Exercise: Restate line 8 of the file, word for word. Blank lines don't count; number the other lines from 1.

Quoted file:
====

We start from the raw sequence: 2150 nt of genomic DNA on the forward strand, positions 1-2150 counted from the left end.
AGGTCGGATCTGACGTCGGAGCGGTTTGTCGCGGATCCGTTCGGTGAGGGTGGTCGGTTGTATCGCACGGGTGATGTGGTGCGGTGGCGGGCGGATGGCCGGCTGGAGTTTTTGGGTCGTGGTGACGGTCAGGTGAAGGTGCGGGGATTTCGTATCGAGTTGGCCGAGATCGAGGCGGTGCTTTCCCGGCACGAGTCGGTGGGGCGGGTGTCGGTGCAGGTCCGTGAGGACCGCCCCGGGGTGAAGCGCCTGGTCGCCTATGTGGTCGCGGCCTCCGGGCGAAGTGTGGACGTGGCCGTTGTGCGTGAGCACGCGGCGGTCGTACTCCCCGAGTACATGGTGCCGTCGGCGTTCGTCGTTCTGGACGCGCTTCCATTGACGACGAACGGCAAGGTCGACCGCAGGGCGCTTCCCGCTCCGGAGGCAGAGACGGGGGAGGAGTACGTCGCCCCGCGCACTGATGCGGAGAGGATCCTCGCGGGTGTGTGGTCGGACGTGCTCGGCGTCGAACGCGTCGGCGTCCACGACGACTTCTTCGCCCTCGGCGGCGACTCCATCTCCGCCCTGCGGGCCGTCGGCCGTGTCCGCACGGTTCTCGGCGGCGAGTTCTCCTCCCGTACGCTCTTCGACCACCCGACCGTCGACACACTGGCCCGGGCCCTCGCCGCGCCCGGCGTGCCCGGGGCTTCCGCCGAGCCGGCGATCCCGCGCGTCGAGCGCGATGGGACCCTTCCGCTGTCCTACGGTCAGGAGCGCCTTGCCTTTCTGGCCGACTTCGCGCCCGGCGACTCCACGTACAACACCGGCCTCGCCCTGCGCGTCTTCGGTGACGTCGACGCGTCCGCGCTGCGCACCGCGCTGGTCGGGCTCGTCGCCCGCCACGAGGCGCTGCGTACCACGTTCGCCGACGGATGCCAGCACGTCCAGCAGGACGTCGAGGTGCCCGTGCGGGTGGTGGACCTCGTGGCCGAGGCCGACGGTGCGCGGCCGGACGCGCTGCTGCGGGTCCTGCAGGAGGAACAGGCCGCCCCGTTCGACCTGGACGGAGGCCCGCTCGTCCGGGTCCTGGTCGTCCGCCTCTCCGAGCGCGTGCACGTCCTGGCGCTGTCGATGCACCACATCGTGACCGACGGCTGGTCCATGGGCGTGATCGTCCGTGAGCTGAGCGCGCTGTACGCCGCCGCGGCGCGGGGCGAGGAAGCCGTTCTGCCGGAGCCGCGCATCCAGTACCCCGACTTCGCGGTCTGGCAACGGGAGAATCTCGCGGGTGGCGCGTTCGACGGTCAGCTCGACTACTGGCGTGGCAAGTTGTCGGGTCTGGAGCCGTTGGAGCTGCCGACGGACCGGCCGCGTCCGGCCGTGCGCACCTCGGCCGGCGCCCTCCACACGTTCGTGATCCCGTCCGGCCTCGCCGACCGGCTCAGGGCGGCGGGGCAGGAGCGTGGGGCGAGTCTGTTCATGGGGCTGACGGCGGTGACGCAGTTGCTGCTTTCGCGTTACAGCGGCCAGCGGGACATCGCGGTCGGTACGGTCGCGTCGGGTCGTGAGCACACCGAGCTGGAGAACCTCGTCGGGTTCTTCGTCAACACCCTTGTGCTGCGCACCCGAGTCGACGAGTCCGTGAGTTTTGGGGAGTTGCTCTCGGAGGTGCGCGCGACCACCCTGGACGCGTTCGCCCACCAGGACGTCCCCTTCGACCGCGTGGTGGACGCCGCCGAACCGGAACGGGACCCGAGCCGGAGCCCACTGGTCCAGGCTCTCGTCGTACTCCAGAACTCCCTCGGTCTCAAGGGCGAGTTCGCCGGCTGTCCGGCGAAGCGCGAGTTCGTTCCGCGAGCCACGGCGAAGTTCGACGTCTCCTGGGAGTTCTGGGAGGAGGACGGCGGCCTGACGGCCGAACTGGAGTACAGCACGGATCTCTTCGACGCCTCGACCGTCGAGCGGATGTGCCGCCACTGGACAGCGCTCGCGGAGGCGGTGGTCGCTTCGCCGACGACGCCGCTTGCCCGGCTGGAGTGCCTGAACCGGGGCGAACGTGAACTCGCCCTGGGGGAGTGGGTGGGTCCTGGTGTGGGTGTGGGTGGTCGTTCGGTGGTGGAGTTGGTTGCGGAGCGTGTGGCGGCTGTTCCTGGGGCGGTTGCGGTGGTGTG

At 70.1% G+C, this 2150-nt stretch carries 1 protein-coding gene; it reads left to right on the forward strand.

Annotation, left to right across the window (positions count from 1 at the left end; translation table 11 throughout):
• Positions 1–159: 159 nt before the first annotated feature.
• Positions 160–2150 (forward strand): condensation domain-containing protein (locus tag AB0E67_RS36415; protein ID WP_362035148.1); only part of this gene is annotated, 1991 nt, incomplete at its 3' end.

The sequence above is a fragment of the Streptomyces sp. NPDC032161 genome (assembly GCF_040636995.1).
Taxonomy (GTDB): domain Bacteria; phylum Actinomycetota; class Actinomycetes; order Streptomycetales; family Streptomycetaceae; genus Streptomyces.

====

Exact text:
Taxonomy (GTDB): domain Bacteria; phylum Actinomycetota; class Actinomycetes; order Streptomycetales; family Streptomycetaceae; genus Streptomyces.